Kyrgyzstan goes to the polls on Sunday in elections that many hope will transform the country into the most stable parliamentary democracy in ex-Soviet central Asia.
But at the same time there are fears it could highlight ethnic divisions that brought violent blood-letting earlier this year.
President Roza Otunbayeva has urged ethnic Uzbeks in the south of Kyrgyzstan to make sure they are represented in parliament.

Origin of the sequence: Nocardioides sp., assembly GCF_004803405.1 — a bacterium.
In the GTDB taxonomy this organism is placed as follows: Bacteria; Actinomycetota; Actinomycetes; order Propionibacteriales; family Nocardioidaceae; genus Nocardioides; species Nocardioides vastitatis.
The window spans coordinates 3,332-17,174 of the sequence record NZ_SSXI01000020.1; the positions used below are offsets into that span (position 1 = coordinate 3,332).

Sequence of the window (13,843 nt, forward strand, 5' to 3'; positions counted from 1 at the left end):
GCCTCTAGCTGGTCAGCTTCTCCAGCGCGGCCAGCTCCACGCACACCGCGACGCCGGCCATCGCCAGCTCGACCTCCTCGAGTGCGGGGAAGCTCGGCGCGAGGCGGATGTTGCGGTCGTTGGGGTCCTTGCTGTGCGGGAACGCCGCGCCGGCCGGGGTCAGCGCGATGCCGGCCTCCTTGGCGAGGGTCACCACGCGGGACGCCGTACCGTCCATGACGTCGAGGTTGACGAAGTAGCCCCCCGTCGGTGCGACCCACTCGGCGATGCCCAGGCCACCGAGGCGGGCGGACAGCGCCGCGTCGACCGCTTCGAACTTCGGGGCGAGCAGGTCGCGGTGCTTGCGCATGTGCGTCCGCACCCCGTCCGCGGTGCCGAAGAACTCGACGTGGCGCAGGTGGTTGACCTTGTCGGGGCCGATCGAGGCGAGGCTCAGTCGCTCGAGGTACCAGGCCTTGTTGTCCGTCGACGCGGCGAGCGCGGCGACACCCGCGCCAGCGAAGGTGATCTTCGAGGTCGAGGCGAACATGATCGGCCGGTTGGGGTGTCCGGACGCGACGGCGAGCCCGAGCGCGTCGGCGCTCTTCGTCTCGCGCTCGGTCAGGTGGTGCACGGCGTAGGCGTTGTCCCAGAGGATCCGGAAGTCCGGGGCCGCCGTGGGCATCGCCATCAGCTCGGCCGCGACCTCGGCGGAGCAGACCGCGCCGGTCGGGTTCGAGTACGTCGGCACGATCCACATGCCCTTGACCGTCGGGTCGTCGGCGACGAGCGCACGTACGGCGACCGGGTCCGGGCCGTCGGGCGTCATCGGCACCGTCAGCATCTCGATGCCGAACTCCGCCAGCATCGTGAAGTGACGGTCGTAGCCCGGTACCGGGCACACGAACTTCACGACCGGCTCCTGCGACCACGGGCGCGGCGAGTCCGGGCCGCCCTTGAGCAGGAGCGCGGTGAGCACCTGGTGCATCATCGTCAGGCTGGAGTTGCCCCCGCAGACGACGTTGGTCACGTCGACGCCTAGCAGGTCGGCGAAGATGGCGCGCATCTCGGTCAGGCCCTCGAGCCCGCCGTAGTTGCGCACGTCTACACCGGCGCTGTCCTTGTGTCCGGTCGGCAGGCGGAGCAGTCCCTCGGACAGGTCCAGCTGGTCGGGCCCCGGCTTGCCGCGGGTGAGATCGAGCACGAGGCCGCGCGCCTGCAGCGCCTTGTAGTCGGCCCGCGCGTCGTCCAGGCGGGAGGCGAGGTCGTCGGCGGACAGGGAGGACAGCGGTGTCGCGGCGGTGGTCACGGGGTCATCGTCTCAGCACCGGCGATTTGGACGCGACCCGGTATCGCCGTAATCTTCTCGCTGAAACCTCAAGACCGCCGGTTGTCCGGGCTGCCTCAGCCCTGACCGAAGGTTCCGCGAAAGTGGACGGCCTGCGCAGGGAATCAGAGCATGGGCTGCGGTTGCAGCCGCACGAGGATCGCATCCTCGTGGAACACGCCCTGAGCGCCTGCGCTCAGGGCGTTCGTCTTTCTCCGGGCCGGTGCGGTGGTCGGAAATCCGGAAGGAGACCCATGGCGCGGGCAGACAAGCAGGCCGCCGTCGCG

Until June, the country had been used to the authoritarian presidential system typical of the region. Since then parliament has assumed many presidential powers, a fact that has been applauded by the United States but denounced as dangerous by Russia. Both countries have army bases in Kyrgyzstan.
Violence in June between ethnic Uzbeks and Kyrgyz left at least 400 people dead and residual tensions have been brought to the fore during the election campaign.